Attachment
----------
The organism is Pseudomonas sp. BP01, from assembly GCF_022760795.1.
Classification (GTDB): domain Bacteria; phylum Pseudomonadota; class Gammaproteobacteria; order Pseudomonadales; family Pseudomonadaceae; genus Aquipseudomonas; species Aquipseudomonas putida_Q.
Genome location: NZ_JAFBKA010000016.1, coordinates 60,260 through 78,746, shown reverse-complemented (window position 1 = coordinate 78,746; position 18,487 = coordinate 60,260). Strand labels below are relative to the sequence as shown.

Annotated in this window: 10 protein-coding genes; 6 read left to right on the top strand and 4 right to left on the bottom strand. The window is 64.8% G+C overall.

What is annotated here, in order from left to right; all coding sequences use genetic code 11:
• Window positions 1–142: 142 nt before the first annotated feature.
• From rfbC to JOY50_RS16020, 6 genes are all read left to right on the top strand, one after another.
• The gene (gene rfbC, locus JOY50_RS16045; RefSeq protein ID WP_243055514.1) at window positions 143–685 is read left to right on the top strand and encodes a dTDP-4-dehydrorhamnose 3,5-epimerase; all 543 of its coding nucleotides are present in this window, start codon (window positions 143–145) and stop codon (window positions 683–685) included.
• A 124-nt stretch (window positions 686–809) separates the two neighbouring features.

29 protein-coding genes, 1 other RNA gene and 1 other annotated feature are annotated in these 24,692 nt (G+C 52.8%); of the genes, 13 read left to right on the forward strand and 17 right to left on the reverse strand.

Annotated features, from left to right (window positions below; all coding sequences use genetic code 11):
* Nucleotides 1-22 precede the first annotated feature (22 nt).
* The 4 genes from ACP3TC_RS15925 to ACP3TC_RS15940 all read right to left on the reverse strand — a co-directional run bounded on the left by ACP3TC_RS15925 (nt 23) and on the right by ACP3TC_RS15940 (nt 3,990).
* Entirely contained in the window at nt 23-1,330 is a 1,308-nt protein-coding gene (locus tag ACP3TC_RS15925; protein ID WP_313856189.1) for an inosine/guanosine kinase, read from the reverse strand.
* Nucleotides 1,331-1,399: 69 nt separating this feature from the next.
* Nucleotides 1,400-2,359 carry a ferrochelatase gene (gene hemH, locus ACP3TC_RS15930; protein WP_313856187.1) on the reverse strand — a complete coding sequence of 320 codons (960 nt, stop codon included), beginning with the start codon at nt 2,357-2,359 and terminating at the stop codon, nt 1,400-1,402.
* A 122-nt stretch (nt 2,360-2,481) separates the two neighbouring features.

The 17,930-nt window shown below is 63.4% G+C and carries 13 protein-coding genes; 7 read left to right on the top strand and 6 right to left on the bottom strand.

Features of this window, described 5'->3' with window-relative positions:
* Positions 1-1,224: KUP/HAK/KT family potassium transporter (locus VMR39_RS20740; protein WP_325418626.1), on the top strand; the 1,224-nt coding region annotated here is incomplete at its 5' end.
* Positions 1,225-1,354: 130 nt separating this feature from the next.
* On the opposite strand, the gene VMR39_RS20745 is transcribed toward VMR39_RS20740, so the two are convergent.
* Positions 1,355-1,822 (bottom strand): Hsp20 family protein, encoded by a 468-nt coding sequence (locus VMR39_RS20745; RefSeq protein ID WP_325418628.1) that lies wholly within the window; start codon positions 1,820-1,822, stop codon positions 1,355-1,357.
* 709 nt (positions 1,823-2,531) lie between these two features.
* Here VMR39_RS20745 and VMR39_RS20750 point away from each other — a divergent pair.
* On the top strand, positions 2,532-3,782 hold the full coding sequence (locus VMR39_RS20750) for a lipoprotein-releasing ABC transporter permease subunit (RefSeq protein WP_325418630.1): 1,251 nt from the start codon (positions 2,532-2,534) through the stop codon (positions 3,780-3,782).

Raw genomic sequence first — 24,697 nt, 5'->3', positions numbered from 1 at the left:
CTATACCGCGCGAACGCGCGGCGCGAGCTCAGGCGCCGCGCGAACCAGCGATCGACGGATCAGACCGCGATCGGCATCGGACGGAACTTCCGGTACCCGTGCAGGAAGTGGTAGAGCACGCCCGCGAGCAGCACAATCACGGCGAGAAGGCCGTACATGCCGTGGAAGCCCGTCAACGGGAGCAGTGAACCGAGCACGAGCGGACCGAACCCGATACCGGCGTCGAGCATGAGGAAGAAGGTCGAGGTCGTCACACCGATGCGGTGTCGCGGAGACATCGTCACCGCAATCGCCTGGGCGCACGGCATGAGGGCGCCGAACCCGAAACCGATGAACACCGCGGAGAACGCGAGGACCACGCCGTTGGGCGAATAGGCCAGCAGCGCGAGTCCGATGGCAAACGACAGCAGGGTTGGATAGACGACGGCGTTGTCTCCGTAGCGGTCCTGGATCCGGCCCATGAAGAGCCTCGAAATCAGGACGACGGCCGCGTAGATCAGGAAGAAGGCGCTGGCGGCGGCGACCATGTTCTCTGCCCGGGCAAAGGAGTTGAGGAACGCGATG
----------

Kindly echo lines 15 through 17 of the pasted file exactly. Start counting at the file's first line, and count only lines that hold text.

* Nucleotides 1,331-1,399: 69 nt separating this feature from the next.
* Nucleotides 1,400-2,359 carry a ferrochelatase gene (gene hemH, locus ACP3TC_RS15930; protein WP_313856187.1) on the reverse strand — a complete coding sequence of 320 codons (960 nt, stop codon included), beginning with the start codon at nt 2,357-2,359 and terminating at the stop codon, nt 1,400-1,402.
* A 122-nt stretch (nt 2,360-2,481) separates the two neighbouring features.